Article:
Traditional sungudi gets a contemporary update at Tamarai Design Studio
The western part of India calls it Bandhani, while among the Sindhi communities across India and Pakistan, Bandhej implies the same thing—the tie and dye method from India. While the original textile form dates back to the Indus Valley Civilization of the 6th century, its lesser-known Southern variant called sungudi was brought to the cities of Madurai and Chinnalapatti by migrant weavers from Saurashtra and gained patronage from the Nayaka dynasty in the 16th century. Despite being the first geographically-tagged textile to the city of Madurai, it was on one of Swaroopa Rani’s trips to procure fabrics for her boutique, Tamarai, that the Coimbatore-based designer experienced first-hand what lack of patronage and dated designs could do to a once flourishing textile form. “There were streets in Madurai that were exclusively dedicated to sungudi weavers, but today these places are non-existent,” she shares.
With many ongoing efforts to make this traditional craft relevant, the 39-year-old entrepreneur is looking at novel methods of giving the textile form a contemporary spin—with her Sungudi collection featuring a mix of Indo-Western and ethnic silhouettes. This 15-year-old design studio that works extensively with running fabrics allows customers to pick a pattern, choose the colours and create an array of fits that range from cold-shoulder crop tops, skirts, dresses, palazzos to even sungudi saris. “The circular pattern — the dot or speck motifs— created using sungudi are much finer than what is produced in other states. The tying method across regions differs and this creates patterns that are thicker and bigger after dying. sungudi employs the use of small-grained rice or lentils for tying and sometimes even droplets of wax to create the pattern,” explains Swaroopa, who is a Biochemistry graduate from Shri Nehru Maha Vidyalaya.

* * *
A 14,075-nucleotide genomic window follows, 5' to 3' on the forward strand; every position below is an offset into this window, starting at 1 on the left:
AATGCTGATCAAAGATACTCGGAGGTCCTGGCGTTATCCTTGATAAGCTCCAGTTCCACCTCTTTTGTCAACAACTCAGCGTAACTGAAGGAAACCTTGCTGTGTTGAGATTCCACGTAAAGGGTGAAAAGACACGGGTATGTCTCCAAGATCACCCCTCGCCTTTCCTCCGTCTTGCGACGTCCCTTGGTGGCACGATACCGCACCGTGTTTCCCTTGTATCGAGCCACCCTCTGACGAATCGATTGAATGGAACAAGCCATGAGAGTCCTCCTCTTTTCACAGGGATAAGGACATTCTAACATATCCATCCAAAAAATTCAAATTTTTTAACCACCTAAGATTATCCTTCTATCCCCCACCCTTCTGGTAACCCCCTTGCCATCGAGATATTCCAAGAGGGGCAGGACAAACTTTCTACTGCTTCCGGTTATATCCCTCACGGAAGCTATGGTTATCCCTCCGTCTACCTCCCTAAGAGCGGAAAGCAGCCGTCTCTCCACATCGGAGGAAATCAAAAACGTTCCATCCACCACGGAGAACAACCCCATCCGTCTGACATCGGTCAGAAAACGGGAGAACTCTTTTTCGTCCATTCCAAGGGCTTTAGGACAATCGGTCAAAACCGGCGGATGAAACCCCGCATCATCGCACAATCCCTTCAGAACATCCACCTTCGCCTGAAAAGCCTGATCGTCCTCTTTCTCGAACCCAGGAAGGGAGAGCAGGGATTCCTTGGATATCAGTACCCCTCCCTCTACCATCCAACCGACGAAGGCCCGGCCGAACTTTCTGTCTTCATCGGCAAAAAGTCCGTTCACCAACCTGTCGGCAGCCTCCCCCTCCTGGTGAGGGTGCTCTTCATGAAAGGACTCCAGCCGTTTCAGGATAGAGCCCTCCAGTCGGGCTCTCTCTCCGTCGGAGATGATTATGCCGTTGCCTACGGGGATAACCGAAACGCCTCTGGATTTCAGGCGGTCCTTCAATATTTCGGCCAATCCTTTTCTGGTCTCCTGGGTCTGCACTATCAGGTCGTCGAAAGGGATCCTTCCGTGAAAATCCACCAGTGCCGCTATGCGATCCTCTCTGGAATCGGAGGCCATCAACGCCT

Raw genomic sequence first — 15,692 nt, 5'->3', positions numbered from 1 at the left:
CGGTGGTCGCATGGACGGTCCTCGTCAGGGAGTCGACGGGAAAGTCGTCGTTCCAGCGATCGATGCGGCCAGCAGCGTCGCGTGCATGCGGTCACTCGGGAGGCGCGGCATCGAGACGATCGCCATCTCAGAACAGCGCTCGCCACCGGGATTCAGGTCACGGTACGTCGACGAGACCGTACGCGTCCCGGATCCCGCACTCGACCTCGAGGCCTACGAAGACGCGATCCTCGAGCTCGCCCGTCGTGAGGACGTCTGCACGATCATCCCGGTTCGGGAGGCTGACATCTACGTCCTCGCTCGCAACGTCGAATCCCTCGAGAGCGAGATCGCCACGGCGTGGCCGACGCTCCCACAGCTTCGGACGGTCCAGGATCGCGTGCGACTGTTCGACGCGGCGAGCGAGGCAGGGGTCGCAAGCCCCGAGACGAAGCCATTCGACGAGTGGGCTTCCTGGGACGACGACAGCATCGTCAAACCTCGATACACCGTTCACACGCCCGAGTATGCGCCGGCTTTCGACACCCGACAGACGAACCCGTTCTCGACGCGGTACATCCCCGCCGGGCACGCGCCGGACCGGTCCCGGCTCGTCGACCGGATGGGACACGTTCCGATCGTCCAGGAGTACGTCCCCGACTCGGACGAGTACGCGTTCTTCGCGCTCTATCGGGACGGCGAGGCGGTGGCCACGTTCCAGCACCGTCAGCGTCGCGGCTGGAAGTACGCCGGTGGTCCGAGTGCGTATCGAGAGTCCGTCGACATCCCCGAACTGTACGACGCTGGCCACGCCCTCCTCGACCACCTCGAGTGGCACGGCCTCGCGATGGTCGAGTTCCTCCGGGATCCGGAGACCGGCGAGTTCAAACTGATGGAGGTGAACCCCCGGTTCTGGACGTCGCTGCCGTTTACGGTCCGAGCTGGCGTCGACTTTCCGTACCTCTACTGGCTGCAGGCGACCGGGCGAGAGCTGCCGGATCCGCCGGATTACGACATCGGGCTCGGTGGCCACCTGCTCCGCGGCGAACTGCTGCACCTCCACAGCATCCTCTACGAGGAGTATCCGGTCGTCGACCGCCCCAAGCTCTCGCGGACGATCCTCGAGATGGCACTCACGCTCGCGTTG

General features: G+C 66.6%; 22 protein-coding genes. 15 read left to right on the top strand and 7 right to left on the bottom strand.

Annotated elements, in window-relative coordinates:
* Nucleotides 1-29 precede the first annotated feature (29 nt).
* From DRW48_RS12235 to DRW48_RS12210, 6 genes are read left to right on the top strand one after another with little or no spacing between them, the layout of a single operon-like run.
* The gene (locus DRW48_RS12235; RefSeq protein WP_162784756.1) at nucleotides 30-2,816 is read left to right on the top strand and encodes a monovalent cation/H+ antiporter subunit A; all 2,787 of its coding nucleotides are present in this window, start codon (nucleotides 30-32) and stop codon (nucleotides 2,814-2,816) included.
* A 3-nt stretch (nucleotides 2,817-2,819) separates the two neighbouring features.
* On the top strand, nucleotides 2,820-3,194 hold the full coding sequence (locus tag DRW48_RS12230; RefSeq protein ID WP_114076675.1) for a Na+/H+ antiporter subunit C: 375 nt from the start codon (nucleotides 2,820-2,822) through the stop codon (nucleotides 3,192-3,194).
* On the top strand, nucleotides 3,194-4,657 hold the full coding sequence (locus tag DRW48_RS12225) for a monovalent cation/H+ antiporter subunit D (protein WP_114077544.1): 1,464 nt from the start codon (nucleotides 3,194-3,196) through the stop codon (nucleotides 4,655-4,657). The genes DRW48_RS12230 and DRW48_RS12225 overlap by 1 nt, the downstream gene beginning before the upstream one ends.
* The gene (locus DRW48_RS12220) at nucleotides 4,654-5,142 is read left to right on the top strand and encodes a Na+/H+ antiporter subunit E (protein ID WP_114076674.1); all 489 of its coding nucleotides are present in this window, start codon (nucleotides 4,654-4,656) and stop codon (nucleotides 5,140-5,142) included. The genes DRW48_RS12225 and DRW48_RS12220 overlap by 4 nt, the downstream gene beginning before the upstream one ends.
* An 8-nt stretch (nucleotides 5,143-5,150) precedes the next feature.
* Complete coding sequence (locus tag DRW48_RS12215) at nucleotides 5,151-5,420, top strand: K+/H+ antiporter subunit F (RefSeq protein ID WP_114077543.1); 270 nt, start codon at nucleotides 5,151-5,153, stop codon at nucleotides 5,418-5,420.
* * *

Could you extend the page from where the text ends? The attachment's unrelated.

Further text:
Distinguished by its border that features tie and dye motifs of lotus, horses, elephants and paisley shapes, the hand-woven fabrics are customised specially for the boutique by introducing a range of non-traditional shades like bottle green, copper sulphate blue and orange. “Sungudi saris were only created from light-weight handwoven cotton. We’ve tried to change things up by employing eight artisans Madurai to create the designs on silk and crepe,” she says, adding that patterns are also created using block prints with stencils that she creates.
Beads, baubles & lace
In addition to her new tie and dye line, Swaroopa also launched a sari line featuring intricate French lace. A fusion line, the collection includes netted lace saris with pearl and Kundan work, silk saris with lace and khichdi sequinned borders and lace saris with Banaras or printed silk organza borders.
With fabrics like handwoven cotton from Andhra Pradesh, silks from Kanchipuram, crepes from Mysuru and Bengaluru among others, the design studio boasts of its ability to create bespoke pieces — saris and other apparel—using a blend of textiles. We particularly love the black Kanjeevaram sari, sans the zari work, that uses 163 patches of silk net, tissue Kota, silk organza, and Banarasi tissue in various shades of gold with a single strand silk embroidery and kundan work along its border and pallu.
Sungudi collection starts at Rs 2,000. At Tamarai Design Studio, Shivaram Nagar South, Sungam Bypass. Details: 9894893268